Tennessee could soon become the latest state to deal public-sector collective bargaining a major blow.
The Tennessee state House has just passed a measure that limits collective bargaining for teachers. Education employees would no longer be able to bargain over performance pay and school assignment policies, such as teacher compensation and layoffs. The Senate version of the bill eliminates collective bargaining altogether. The two bills will now have to be reconciled in conference committee before heading on to Governor Bill Haslam’s (R) desk for approval.
Tennessee is working to curb the power that public-sector unions have over education. Across the country, unions have successfully lobbied for nearly five decades to prevent public education employees from having to contribute to the cost of their own health insurance premiums, for increases in pensions and other benefits, and against provisions such as parental school choice. They have also fought against tenure reform and merit pay for teachers.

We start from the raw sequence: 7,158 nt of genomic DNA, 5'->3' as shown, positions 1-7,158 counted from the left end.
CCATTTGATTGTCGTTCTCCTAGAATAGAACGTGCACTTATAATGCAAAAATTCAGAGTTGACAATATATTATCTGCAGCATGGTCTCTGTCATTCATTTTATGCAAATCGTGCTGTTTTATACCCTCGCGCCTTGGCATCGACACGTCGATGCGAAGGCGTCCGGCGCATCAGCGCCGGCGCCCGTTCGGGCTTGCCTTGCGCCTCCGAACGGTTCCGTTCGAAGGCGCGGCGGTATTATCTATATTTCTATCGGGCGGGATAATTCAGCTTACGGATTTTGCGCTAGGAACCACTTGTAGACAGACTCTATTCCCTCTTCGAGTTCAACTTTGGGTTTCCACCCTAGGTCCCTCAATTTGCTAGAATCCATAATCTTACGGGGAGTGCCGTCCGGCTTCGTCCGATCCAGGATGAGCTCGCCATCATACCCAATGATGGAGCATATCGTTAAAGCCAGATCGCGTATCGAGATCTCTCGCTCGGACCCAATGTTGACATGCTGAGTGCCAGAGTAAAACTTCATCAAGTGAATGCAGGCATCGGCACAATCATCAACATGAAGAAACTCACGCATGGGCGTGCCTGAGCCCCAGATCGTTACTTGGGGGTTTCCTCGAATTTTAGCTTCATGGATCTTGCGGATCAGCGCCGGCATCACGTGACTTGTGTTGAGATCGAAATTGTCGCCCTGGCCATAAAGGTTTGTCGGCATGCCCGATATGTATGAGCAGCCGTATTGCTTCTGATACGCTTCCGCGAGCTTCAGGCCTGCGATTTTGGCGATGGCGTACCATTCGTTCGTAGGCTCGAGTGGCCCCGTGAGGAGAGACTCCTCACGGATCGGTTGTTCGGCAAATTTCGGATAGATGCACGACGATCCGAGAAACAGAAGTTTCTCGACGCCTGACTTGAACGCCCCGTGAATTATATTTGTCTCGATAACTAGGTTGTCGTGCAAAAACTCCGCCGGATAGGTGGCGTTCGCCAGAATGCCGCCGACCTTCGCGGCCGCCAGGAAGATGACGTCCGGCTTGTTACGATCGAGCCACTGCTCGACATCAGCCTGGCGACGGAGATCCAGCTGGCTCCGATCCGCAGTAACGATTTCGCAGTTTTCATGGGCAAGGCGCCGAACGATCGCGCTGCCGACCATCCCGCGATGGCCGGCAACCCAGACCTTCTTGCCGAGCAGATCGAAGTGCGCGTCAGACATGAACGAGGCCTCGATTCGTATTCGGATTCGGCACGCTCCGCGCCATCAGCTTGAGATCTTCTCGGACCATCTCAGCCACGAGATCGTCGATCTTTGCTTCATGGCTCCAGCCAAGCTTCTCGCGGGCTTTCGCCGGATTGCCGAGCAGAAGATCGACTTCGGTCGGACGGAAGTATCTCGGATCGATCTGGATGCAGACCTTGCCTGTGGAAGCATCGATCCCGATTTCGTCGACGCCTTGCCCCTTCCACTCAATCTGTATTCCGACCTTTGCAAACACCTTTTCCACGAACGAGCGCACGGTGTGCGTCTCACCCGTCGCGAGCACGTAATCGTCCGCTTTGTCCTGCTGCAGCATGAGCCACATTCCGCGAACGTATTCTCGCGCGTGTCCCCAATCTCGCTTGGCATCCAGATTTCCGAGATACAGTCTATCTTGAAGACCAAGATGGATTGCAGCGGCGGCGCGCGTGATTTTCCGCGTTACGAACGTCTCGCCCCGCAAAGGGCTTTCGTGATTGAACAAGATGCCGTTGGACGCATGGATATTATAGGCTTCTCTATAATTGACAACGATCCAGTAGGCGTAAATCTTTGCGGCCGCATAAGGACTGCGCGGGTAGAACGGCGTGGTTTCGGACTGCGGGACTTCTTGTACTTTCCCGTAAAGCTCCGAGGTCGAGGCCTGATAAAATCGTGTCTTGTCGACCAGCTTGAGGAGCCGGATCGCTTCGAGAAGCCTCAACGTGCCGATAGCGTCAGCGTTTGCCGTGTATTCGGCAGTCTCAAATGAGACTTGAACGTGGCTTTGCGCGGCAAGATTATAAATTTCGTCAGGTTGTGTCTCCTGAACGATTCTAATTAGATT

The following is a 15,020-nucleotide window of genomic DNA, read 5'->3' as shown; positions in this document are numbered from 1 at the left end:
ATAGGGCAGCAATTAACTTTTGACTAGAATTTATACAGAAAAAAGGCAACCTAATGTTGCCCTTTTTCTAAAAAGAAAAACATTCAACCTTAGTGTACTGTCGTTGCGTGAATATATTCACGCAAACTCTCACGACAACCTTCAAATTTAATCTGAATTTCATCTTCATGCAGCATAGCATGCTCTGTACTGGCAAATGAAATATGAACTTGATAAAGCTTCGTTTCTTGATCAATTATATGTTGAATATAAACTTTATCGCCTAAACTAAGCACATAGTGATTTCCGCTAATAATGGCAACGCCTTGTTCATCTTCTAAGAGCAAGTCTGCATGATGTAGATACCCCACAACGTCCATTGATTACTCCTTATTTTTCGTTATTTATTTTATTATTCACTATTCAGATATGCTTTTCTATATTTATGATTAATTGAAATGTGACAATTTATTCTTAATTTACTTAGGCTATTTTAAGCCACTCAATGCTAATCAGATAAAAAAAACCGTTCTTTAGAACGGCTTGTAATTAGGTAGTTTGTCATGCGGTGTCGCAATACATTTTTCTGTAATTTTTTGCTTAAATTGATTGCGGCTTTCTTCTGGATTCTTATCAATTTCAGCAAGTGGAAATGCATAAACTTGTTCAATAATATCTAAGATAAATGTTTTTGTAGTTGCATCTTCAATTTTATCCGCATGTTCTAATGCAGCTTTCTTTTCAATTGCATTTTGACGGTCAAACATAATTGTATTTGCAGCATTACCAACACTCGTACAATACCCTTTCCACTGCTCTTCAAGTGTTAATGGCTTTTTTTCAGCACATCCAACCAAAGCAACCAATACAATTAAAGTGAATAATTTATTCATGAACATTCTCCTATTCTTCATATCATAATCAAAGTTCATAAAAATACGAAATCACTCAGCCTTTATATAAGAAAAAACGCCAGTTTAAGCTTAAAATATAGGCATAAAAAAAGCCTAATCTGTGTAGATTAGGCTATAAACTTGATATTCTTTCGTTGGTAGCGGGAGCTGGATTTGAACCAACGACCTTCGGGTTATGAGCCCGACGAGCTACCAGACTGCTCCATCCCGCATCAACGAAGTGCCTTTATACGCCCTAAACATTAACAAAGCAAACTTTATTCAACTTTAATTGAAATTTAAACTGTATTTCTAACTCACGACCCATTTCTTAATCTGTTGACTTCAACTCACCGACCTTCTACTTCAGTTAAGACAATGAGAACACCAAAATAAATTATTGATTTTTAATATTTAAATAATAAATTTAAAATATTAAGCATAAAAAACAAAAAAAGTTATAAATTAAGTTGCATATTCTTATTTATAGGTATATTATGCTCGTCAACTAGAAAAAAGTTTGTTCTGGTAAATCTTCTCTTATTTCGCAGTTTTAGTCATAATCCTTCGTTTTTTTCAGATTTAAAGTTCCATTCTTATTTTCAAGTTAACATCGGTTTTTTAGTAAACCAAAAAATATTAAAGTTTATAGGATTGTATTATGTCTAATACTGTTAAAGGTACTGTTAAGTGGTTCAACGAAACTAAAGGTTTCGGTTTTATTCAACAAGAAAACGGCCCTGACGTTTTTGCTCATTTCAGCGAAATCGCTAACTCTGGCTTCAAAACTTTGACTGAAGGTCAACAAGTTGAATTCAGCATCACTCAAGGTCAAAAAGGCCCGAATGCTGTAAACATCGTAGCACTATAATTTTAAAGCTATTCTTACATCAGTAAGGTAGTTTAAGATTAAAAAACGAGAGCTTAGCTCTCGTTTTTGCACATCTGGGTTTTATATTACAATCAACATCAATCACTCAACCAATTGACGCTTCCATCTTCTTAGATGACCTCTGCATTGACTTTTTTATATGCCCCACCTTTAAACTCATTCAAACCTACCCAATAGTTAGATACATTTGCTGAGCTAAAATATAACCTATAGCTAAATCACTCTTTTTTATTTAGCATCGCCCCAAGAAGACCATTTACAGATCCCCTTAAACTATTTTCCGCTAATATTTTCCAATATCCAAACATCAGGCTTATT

The Tennessee Education Association—the Tennessee affiliate of the National Education Association—took in more than $12 million in union dues in 2008 (the most recent year for which data is available). And according to the Center for Union Facts, it gave more than 90 percent of that money to Democrats or left-leaning causes. They also report that in Tennessee, teachers are tenured after just three years, and less than 1 percent of teachers are fired each year (compared to nearly 10 percent in private schools).
Many of the problems plaguing American education today can be attributed directly to union power, which can be reduced through common-sense reforms at the state level.
Tennessee is moving in a direction that will weaken the stranglehold that teachers’ unions have on education and begin ensuring that the interests of children—not adults in the system—come first. Breaking the stranglehold from these unions is the first step toward making long-term, meaningful education reform.